There are lots of great amps out there. Here are a few I would recommend at different price points.
This is an affordable, simple, good-sounding practice amp. You won't be able to play with a rock drummer and hear yourself. It's for practice at home or playing with quieter instruments like acoustic guitar.
Markbass makes great bass amps. They have a transparent tone--they don't alter your bass' tone. And, they're not insanely heavy. This amp will be loud enough to play with drummers and handle most gigs. This amp isn't cheap, but it is a really good amp.
If you will be playing with a band with louder instruments--drums, electric guitars, you need power. If your amp is weak, you will ruin your technique by plucking too hard to hear yourself. This is an excellent amp at a good price. You get plenty of power with excellent tone.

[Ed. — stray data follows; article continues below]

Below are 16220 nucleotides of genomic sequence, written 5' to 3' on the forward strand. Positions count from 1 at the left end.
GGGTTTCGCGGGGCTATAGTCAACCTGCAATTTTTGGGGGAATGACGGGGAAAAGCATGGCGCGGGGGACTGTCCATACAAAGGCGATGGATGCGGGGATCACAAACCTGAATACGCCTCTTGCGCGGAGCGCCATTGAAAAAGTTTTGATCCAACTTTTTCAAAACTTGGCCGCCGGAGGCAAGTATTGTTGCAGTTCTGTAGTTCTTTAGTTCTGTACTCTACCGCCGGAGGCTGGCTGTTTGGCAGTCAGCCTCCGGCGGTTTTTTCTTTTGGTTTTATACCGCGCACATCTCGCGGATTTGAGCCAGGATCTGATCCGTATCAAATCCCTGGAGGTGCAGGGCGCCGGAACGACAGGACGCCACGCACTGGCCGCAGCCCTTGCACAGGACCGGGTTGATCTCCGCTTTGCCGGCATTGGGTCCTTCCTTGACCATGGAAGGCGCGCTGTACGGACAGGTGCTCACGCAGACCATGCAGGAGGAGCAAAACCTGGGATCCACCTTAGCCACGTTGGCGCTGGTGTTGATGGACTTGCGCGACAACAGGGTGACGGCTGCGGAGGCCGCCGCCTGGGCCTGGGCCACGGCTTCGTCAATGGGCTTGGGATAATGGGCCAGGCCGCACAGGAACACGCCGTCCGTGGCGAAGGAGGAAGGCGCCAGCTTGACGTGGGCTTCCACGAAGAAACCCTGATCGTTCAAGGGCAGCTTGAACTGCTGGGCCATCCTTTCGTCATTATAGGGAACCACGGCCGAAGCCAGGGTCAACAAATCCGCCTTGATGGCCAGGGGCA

If you're worried about disturbing others when you practice, consider a headphone amp. You can plug your bass and another audio input (like StudyBass!) into these headphones. Just don't overdo the volume.
Another good headphone amp is the Electro-Harmonix Headphone Amp. This one does not have a separate audio input. You'll only hear your bass. This is good if you already have headphones you like.
This headphone amp has been around for a long time and works quite well. This has audio inputs and also allows you to use your own headphones.
For a little more than the Fender practice amp, this Warwick amp has a little more range with an added horn speaker. That's nice if your friend wants to plug in their acoustic guitar alongside you (an option) or if you play backing tracks through the auxiliary input (another option). So, this practice amp is a little more versatile.